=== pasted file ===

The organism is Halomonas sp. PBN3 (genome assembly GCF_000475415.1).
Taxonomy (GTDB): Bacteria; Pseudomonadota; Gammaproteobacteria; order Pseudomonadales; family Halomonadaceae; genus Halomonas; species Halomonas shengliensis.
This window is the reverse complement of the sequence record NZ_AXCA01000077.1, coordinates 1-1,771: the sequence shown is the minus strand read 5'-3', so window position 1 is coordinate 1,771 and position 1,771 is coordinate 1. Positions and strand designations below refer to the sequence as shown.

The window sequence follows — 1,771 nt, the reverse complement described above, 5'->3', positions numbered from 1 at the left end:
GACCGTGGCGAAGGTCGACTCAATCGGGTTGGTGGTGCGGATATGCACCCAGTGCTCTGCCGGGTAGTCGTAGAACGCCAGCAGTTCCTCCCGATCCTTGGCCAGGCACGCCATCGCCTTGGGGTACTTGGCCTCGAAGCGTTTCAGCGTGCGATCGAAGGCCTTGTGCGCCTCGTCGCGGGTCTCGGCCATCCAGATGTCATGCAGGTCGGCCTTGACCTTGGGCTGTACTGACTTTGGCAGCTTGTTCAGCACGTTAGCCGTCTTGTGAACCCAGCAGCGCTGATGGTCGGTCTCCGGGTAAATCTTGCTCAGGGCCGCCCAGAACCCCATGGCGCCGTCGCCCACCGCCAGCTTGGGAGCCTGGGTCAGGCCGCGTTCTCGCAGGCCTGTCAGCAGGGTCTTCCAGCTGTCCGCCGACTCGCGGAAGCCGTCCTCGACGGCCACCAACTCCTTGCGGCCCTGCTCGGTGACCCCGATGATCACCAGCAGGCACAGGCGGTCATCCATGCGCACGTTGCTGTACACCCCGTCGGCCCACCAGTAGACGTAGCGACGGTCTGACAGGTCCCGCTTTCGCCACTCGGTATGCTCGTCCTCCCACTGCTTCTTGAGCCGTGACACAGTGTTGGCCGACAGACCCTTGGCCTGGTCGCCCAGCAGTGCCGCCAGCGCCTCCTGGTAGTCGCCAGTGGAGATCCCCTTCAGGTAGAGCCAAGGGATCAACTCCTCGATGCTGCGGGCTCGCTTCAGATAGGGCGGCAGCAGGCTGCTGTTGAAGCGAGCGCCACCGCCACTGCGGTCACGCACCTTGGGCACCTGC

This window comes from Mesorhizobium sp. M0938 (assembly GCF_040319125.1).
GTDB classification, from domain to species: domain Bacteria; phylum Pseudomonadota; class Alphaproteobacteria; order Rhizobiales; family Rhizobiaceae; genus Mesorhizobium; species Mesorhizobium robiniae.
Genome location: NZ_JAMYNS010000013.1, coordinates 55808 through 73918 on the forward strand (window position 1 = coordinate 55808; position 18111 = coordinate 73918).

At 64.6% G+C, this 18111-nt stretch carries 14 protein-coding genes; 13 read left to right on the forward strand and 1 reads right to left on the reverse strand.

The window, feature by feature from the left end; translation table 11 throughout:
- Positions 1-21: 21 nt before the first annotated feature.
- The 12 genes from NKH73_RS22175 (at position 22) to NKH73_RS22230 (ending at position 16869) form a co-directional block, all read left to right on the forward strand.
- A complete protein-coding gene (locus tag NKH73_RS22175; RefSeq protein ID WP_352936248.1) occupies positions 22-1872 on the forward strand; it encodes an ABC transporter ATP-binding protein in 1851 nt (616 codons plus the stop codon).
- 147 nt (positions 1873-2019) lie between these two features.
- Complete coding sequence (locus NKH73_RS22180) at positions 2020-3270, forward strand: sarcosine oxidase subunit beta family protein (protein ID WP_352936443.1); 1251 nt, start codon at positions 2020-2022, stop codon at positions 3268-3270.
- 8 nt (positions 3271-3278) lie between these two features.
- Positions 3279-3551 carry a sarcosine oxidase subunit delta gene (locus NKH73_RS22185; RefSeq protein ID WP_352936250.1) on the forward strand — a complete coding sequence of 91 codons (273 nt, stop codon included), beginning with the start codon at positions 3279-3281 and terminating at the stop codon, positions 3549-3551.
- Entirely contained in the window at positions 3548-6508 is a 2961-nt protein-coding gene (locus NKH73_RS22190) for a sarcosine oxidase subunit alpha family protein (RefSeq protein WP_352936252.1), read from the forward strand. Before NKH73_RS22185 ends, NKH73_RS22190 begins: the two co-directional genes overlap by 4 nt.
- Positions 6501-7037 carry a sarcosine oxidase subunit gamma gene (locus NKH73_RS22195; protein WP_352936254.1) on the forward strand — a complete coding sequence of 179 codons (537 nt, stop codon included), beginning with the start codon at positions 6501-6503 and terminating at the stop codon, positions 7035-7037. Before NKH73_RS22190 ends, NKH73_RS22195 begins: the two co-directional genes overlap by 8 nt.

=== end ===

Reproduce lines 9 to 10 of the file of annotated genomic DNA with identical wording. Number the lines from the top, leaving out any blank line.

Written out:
At 64.6% G+C, this 18111-nt stretch carries 14 protein-coding genes; 13 read left to right on the forward strand and 1 reads right to left on the reverse strand.

The window, feature by feature from the left end; translation table 11 throughout: